Buying your first condo unit? Here’s a list of things you should consider before making that purchase
For most condominium unit buyers, price is definitely a major concern, but trust us when we say it should not be the only consideration to make. Based on extensive experience living in several condos for a number years—in Makati, Ortigas Center, Quezon City, and Bonifacio Global City—the following are seven considerations we believe buyers must make before purchasing a condo unit.
1. Location, Location, Location
When buying real estate, condo units included, a major factor to consider is location, location, and, well, location. This is because where a property is situated greatly affects, for one, the potential for price appreciation.
For instance, the Makati area being the business center of the Philippines has always proven to be a good investment area. Meanwhile, prices at neighboring Bonifacio Global City have also skyrocketed in the last few years.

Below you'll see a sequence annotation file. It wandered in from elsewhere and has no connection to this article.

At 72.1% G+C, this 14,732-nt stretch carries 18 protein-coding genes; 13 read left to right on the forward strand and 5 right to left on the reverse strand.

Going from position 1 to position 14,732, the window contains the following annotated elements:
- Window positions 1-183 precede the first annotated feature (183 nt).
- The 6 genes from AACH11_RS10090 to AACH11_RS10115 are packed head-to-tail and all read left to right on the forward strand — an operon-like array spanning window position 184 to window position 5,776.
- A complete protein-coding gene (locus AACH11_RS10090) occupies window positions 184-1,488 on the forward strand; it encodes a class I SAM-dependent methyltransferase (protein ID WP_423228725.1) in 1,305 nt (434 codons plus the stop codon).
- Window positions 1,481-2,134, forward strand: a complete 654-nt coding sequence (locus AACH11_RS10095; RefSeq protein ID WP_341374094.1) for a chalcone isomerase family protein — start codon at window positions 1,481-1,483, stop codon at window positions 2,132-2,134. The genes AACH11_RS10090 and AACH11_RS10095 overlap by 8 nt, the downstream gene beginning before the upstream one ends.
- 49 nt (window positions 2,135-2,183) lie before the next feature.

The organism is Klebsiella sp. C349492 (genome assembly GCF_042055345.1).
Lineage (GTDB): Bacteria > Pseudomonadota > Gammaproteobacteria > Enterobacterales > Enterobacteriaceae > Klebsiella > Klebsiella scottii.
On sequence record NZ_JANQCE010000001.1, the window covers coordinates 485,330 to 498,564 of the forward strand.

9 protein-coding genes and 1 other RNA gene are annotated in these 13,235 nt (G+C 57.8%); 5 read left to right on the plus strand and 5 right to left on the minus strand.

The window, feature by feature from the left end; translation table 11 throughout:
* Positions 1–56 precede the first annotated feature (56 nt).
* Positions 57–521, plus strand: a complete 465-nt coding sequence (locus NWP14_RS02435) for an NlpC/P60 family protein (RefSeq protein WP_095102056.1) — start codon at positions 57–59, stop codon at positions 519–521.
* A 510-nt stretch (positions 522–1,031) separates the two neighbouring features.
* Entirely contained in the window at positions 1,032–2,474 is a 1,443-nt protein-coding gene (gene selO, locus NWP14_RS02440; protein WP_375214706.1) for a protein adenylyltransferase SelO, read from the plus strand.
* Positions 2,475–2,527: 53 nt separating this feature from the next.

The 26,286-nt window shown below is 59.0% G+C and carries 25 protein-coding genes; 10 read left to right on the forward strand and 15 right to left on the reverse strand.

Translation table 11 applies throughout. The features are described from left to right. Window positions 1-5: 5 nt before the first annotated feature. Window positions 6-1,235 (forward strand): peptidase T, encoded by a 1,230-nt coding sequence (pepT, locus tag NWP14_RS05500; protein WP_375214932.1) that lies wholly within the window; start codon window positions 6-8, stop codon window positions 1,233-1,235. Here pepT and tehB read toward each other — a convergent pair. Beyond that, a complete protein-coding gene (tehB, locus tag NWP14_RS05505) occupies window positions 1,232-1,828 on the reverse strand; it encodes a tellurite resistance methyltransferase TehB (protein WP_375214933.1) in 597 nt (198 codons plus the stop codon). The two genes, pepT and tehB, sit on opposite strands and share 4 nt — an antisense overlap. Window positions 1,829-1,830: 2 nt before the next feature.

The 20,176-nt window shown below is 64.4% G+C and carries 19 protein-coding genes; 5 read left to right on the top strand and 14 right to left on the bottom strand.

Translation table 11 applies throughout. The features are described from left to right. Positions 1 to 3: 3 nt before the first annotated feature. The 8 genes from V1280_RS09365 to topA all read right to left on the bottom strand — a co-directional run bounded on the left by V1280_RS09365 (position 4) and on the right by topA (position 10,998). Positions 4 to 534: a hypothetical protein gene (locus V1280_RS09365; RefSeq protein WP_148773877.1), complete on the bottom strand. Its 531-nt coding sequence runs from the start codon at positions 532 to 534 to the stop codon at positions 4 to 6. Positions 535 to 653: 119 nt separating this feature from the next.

An example of how beneficial a good location is how a friend once paid Php2.5 million for a condo located at McKinley Parkway inside Bonifacio Global City back in 2007. A year later, the going rate for that unit rose to Php3.5 million—a huge 40% price appreciation. Now in 2017, similar units are being sold for Php5 million, or at a whopping 100 percent price difference.
Location also determines how accessible it is to and from key places like work, school, commercial centers, and health facilities. Those who put great importance on their time and convenience are best advised buy a condo unit that has reasonably easy access to restaurants, schools, banks, or hospitals.
A condo we previously owned in Makati’s Buendia Avenue area is strategically located. With access to two restaurants, three fast food chains, and four convenience stores, going to and from those places on foot only took 10 minutes. The downside to being close to commercial places, however, was experiencing the constant traffic and noise typical of the area.